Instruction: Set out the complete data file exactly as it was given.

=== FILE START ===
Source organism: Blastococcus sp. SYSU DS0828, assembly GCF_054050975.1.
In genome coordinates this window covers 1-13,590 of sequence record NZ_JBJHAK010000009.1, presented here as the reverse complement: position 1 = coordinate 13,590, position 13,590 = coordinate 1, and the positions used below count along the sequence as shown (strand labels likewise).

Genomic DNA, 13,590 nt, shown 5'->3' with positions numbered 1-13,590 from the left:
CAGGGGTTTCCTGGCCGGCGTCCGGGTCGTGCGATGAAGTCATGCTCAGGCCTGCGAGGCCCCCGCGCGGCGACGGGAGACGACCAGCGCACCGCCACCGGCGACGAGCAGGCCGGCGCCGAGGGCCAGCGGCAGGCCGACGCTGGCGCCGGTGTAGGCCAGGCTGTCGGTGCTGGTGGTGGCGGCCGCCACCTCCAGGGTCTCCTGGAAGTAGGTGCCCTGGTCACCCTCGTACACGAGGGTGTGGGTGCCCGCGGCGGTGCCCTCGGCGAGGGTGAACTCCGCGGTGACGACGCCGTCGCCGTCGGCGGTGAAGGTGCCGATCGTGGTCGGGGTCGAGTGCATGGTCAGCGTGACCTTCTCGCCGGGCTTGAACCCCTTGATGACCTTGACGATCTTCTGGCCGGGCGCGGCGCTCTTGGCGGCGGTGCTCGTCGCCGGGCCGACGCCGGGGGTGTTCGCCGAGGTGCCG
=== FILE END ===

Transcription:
Source organism: Blastococcus sp. SYSU DS0828, assembly GCF_054050975.1.
In genome coordinates this window covers 1-13,590 of sequence record NZ_JBJHAK010000009.1, presented here as the reverse complement: position 1 = coordinate 13,590, position 13,590 = coordinate 1, and the positions used below count along the sequence as shown (strand labels likewise).

Genomic DNA, 13,590 nt, shown 5'->3' with positions numbered 1-13,590 from the left:
CAGGGGTTTCCTGGCCGGCGTCCGGGTCGTGCGATGAAGTCATGCTCAGGCCTGCGAGGCCCCCGCGCGGCGACGGGAGACGACCAGCGCACCGCCACCGGCGACGAGCAGGCCGGCGCCGAGGGCCAGCGGCAGGCCGACGCTGGCGCCGGTGTAGGCCAGGCTGTCGGTGCTGGTGGTGGCGGCCGCCACCTCCAGGGTCTCCTGGAAGTAGGTGCCCTGGTCACCCTCGTACACGAGGGTGTGGGTGCCCGCGGCGGTGCCCTCGGCGAGGGTGAACTCCGCGGTGACGACGCCGTCGCCGTCGGCGGTGAAGGTGCCGATCGTGGTCGGGGTCGAGTGCATGGTCAGCGTGACCTTCTCGCCGGGCTTGAACCCCTTGATGACCTTGACGATCTTCTGGCCGGGCGCGGCGCTCTTGGCGGCGGTGCTCGTCGCCGGGCCGACGCCGGGGGTGTTCGCCGAGGTGCCG